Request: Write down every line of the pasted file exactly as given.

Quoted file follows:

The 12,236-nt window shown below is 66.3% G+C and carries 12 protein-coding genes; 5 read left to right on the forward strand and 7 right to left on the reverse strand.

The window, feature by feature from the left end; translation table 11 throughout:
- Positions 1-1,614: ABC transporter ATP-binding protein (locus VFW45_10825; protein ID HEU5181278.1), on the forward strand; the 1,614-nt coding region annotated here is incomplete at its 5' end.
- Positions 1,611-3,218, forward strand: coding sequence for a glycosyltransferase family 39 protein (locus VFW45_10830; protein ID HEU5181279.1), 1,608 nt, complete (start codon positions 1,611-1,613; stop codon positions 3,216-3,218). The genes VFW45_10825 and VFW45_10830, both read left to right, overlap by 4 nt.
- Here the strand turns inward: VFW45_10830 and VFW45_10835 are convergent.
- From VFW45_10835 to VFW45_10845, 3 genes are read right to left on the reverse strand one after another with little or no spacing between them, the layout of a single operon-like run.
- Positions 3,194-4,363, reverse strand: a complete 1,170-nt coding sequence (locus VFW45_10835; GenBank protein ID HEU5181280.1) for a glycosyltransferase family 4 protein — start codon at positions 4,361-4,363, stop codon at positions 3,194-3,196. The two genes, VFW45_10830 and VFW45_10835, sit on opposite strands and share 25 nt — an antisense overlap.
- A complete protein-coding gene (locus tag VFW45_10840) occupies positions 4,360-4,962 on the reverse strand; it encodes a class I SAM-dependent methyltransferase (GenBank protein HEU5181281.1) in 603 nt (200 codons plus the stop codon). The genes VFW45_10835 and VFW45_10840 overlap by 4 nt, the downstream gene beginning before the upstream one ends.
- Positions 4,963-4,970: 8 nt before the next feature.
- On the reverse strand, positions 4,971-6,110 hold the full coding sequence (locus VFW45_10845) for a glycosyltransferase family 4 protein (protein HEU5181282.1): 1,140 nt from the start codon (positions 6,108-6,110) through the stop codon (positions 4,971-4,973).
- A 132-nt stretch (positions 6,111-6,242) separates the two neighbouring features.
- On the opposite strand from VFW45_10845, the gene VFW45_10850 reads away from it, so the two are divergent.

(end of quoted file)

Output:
The 12,236-nt window shown below is 66.3% G+C and carries 12 protein-coding genes; 5 read left to right on the forward strand and 7 right to left on the reverse strand.

The window, feature by feature from the left end; translation table 11 throughout:
- Positions 1-1,614: ABC transporter ATP-binding protein (locus VFW45_10825; protein ID HEU5181278.1), on the forward strand; the 1,614-nt coding region annotated here is incomplete at its 5' end.
- Positions 1,611-3,218, forward strand: coding sequence for a glycosyltransferase family 39 protein (locus VFW45_10830; protein ID HEU5181279.1), 1,608 nt, complete (start codon positions 1,611-1,613; stop codon positions 3,216-3,218). The genes VFW45_10825 and VFW45_10830, both read left to right, overlap by 4 nt.
- Here the strand turns inward: VFW45_10830 and VFW45_10835 are convergent.
- From VFW45_10835 to VFW45_10845, 3 genes are read right to left on the reverse strand one after another with little or no spacing between them, the layout of a single operon-like run.
- Positions 3,194-4,363, reverse strand: a complete 1,170-nt coding sequence (locus VFW45_10835; GenBank protein ID HEU5181280.1) for a glycosyltransferase family 4 protein — start codon at positions 4,361-4,363, stop codon at positions 3,194-3,196. The two genes, VFW45_10830 and VFW45_10835, sit on opposite strands and share 25 nt — an antisense overlap.
- A complete protein-coding gene (locus tag VFW45_10840) occupies positions 4,360-4,962 on the reverse strand; it encodes a class I SAM-dependent methyltransferase (GenBank protein HEU5181281.1) in 603 nt (200 codons plus the stop codon). The genes VFW45_10835 and VFW45_10840 overlap by 4 nt, the downstream gene beginning before the upstream one ends.
- Positions 4,963-4,970: 8 nt before the next feature.
- On the reverse strand, positions 4,971-6,110 hold the full coding sequence (locus VFW45_10845) for a glycosyltransferase family 4 protein (protein HEU5181282.1): 1,140 nt from the start codon (positions 6,108-6,110) through the stop codon (positions 4,971-4,973).
- A 132-nt stretch (positions 6,111-6,242) separates the two neighbouring features.
- On the opposite strand from VFW45_10845, the gene VFW45_10850 reads away from it, so the two are divergent.